LAS VEGAS—With marketing hype surrounding 5G already reaching levels unprecedented even for the wireless industry, and his company having made arguably the biggest marketing push behind the technology so far, Verizon CEO Hans Vesterberg stressed during his jam- -packed CES keynote at the Venetian’s Palazzo Ballroom that 5G is going be, well, a big thing.
“It’s going to change everything,” said Vestberg, athletically clad in a tight Verizon-branded T-shirt that wouldn’t be out of place at an Apple or Google product launch.
“It’s quantum leap over 4G,” Vestberg added, in a statement he repeated no less than four times.
Did he also use the term “fourth industrial revolution,” another favorite of 5G marketers? Yup. At least three times.
“It’s a huge opportunity for all of us and our society,” added Vestberg, the 53-year-old Swedish businessman who took over the lead executive role for the No. 1 U.S. wireless company last year.
Of course, presenting what is the top business priority for Verizon, as well as its leading competitors, AT&T and T-Mobile, on what is consumer technology’s biggest stage, CES, required Vestberg to define the market opportunity for the fifth-generation wireless technology standard in the most grandiose of terms. And credit the former Swedish Olympic Committee President with understanding the opportunity and delivering a largely effective presentation.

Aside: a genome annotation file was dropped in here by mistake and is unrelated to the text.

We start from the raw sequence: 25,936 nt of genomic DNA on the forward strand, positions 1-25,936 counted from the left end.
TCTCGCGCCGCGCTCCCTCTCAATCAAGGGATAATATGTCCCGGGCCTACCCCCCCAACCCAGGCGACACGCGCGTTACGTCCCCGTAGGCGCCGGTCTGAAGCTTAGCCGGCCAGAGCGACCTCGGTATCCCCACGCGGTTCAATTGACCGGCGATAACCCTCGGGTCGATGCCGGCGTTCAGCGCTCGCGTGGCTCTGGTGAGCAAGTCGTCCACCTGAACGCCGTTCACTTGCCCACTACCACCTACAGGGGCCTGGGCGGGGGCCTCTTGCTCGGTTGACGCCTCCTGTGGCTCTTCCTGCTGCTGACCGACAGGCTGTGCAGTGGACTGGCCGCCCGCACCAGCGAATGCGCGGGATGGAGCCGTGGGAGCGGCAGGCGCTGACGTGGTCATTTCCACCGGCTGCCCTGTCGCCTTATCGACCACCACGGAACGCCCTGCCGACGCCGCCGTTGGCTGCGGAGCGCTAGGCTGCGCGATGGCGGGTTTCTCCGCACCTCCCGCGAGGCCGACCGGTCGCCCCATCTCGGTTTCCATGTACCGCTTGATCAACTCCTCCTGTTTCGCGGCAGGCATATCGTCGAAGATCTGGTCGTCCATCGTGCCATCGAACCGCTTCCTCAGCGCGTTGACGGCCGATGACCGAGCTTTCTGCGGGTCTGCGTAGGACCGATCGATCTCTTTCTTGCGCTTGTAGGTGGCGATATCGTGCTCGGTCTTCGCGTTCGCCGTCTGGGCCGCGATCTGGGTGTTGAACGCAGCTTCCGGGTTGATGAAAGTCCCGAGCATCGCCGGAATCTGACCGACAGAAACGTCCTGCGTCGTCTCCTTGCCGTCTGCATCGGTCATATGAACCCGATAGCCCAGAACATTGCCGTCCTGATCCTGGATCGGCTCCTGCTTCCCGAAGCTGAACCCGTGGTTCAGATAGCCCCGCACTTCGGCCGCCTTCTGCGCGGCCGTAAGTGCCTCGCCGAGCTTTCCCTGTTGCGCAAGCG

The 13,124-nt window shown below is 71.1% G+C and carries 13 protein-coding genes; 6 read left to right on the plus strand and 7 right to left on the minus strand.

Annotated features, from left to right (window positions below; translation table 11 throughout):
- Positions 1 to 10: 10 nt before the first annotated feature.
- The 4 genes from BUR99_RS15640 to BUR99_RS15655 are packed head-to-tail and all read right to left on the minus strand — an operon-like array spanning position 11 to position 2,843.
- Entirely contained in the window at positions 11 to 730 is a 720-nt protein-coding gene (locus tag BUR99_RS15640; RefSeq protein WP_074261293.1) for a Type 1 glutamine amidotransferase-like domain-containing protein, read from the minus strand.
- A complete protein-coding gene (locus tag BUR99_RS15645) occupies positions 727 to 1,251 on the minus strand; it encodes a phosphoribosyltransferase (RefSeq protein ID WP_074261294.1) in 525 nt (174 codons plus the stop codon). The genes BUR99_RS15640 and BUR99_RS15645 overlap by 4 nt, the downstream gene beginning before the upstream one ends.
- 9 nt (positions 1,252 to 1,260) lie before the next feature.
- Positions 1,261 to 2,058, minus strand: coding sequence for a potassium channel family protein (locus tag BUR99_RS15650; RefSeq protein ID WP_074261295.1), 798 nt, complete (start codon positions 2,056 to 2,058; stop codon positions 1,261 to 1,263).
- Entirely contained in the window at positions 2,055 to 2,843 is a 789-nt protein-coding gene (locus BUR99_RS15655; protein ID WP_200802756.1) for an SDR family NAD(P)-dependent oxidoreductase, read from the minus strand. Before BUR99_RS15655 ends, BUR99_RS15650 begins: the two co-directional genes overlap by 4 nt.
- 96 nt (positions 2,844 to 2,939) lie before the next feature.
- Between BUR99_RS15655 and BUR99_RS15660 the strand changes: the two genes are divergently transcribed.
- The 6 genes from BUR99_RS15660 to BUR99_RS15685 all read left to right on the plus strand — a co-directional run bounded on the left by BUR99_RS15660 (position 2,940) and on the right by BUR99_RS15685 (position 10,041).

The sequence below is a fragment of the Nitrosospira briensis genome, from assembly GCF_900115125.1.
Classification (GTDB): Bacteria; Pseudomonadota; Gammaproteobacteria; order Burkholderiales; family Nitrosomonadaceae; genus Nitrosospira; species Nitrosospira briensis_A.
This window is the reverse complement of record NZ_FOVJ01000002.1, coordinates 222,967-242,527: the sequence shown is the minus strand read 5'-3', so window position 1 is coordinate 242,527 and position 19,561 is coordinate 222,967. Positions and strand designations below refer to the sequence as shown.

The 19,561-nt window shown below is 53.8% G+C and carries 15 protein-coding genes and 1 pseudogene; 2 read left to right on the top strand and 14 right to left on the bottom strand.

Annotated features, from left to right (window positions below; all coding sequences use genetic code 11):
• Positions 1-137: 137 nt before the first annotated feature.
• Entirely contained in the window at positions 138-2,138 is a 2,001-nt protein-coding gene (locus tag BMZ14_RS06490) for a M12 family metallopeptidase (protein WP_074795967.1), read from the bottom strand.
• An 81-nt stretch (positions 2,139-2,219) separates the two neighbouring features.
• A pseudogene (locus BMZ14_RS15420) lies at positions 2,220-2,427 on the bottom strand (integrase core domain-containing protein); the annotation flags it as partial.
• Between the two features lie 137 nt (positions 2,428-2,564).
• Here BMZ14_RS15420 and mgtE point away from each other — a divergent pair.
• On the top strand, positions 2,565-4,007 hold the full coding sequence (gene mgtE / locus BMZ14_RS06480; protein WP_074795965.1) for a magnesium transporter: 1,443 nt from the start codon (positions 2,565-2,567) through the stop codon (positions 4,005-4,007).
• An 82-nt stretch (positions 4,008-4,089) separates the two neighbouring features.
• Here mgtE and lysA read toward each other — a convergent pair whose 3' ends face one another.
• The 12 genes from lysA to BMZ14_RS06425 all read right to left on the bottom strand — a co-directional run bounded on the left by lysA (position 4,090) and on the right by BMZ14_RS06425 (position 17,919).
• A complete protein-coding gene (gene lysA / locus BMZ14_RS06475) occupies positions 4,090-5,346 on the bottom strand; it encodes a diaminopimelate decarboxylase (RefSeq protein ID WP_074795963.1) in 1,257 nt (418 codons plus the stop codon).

To accomplish this goal, he received plenty of onstage help from various Verizon technology partners.
Making a brief appearance, for example, was New York Times CEO Mark Thompson, who presented how 5G could be used for new innovative story-telling techniques. Verizon is a partner on a new 5G journalism lab within the Times newsroom. With 5G, the paper could not only enable its reporters to include interactive and immersive still 3D image and video features with their stories, Thompson explained, its marketers could better target readers based on location, time of day and “mood space”—kind of like the search and discovery tools streaming video services use to build audiences today.
There was also a longer appearance on stage by Mariah Scott, president of commercial drone company Skyward, who showed how drones were being used in conjunction with 5G as an everyday tool by Southeastern U.S. utility company Southern. Instead of sending men up perilously high to inspect utility poles and to continuously monitor the utility’s 27,000 miles of lines, a network of drones is using 5G’s instantaneous communications capabilities to deliver network operators real-time status from up high in the sky.
This was an effective demonstration of 5G’s ability to control up to 1 million devices in a 1 kilometer square mile.
Making another appearance was Dr. Christopher Morley, co-founder of Medivis, a company attempting to blend technologies like virtual and augmented reality with medicine. Morley showed how 5G could vastly improve complex medical producers, including brain surgery, allowing practitioners to “see through” patients.
But for those of us who have observed Verizon’s initial “limited” 5G launch last year in Los Angeles, Houston, Indianapolis and Sacramento, and have wondered just where in those cities the network service might actually be available, Vestberg presented what was perhaps the most impressive demo of them all—a live 5G-enabled feed, from Houston, of an actual 5G customer
The young man’s name is Clayton, and he said he uses the service for remote work, watching streaming video and for casual gaming.